Progressive Mobilization in Europe Jayati Ghosh

Meetings of global leaders – such as recently occurred in the G20 meeting at Hamburg – increasingly have a ring of farce about them. The inability to come to agreement on pretty much anything of significance is leavened only by sideshows and media obsession with which global leader met with whom for how long, who sat in for which President at the “high table”, and similar trivia. Meanwhile, there is abject failure on the part of these leaders to recognize the pressing need for urgent and co-ordinated global action to solve so many current problems, ranging from the terrible state of the world economy to wars and conflicts, as well as the instabilities and inequalities created not just by the forces of globalization fostered by these same governments, but their own direct actions.

But such meetings sometimes have at least one positive outcome: they become the occasion for public mobilization and calls for action around the issues that really matter for most people, and thereby help in spreading ideas for a more positive policy agenda. In Hamburg, the second largest city in Germany with a long history of left groups and progressive movements, this was very much in evidence. For several days before the G20 Summit as well as during the official Summit, there were alternative gatherings, processions and protests that were dominantly peaceful and also thoughtful, imaginative and ultimately quite inspiring.

The mainstream media have portrayed what happened in Hamburg in early July in a very different light, focusing almost exclusively on violent protests. It is interesting that violence had been predicted by the authorities well before any actually occurred, and so there was a massive police presence that effectively created a lock down of the central part of the city. To any visitor to the city, the huge show of force well before any untoward incident was startling to say the least:  massive deployment of fully armed riot police in black gear and helmets on the streets; barricades put up all over with no apparent reason, even in quite peaceful neighbourhoods; convoys of police cars sweeping through roads with sirens blaring when there was no apparent reason for it; helicopters constantly swirling overhead in somewhat menacing fashion for several days and nights.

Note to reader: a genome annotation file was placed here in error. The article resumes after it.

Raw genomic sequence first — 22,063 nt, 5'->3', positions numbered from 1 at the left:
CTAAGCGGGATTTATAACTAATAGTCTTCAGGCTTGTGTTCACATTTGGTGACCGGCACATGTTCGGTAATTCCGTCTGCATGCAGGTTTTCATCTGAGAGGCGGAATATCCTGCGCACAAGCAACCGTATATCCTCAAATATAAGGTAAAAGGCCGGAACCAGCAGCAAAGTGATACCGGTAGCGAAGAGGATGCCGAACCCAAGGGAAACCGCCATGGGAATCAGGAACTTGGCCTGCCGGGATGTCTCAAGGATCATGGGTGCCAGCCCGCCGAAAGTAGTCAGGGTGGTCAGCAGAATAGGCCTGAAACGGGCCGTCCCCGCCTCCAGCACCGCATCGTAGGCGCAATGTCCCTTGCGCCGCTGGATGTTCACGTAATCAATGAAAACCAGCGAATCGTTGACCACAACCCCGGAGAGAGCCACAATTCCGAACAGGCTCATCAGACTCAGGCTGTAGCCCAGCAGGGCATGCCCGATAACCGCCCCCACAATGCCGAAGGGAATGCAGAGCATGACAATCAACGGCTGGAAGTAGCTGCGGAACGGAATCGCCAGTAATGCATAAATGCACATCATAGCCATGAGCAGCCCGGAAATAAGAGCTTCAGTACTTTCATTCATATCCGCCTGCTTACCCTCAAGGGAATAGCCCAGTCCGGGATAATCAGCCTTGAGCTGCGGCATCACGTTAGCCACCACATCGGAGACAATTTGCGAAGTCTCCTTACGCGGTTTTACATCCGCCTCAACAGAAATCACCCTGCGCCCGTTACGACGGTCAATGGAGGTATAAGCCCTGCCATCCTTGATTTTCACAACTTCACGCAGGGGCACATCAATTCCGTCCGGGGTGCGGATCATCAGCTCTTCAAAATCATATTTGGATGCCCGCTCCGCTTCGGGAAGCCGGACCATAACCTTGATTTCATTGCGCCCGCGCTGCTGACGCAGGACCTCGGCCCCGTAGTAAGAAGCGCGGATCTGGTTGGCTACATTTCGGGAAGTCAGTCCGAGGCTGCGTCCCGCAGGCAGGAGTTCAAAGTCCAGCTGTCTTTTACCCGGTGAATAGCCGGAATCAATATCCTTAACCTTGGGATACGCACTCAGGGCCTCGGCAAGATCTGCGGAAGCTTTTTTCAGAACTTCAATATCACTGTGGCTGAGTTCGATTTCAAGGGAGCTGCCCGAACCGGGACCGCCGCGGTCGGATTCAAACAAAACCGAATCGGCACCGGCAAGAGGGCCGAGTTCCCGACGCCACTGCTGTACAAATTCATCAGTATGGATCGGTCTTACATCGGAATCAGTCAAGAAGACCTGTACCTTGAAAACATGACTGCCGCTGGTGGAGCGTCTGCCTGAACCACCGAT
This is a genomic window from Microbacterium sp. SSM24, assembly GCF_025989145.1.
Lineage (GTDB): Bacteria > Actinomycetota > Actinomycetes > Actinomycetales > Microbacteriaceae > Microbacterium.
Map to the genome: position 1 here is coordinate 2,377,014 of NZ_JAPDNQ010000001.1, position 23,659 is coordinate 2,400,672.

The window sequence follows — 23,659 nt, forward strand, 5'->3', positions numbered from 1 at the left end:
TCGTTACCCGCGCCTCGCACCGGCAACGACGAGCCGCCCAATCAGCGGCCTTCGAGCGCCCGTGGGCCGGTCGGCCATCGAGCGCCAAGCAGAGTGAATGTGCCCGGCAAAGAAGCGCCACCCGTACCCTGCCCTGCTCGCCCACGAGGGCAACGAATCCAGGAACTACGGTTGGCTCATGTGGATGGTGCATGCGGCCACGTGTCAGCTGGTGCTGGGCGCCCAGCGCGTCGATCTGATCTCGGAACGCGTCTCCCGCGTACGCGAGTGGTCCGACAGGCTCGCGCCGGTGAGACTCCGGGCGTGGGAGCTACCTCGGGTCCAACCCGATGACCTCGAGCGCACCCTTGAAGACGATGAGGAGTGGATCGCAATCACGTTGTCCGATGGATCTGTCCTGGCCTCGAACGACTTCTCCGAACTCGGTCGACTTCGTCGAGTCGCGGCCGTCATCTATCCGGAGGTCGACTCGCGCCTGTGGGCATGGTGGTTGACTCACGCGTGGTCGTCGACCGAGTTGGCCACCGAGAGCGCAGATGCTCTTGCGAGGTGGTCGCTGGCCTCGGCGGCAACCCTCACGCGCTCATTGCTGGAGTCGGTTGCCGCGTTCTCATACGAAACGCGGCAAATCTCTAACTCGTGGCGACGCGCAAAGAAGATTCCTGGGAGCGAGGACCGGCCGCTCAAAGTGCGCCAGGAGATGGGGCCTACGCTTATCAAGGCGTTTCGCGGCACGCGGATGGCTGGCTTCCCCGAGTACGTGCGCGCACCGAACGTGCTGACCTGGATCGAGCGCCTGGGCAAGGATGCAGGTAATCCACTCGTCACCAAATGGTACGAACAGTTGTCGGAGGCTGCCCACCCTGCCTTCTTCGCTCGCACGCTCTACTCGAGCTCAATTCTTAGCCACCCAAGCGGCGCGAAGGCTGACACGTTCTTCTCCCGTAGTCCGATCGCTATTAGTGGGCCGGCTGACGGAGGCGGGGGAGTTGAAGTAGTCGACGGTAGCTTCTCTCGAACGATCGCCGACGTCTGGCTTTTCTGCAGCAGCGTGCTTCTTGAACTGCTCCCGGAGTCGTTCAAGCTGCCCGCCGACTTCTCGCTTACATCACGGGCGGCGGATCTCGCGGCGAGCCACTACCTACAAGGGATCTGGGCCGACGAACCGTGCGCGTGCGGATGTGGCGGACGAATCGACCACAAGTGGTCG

The few stray incidents of violence, when they did occur, were mostly about problems at barricades and preventing what started out as peaceful marches because some of the marchers were masked. There was some violent activity by a few dozen members of the Black Block movement, a group of hard left anarchists that came to prominence in the 1980s during anti-nuclear and anti-eviction movements in the city. Others could even have been the work of agents provocateurs, as some participants in the demonstrations pointed out that the authorities needed something to justify their massive and very expensive security operations.

But these were in fact very much the tinier parts of what became quite a moving demonstration of people’s concerns. Discussions, protests and demonstrations were variously thoughtful, creative, humorous – and even the most massive marches were peaceful. A two-day Global Solidarity Summit of activists, people’s movements and civil society held just before the G20 Summit was an impressive gathering put together by more than 75 different organisations, which in itself was no mean feat. The energy and enthusiasm at that alternative summit were palpable, with so many people attending that the huge hall that can seat nearly 900 people could not accommodate everyone who wanted to come to the opening plenary session, and others had to listen outside. Even by the end of that summit, at the closing session that went on until 10 pm on the evening of the second day, the hall was still full for the closing plenary, as if two long and full days of intense, packed discussions around alternative strategies had only whetted people’s appetite for more.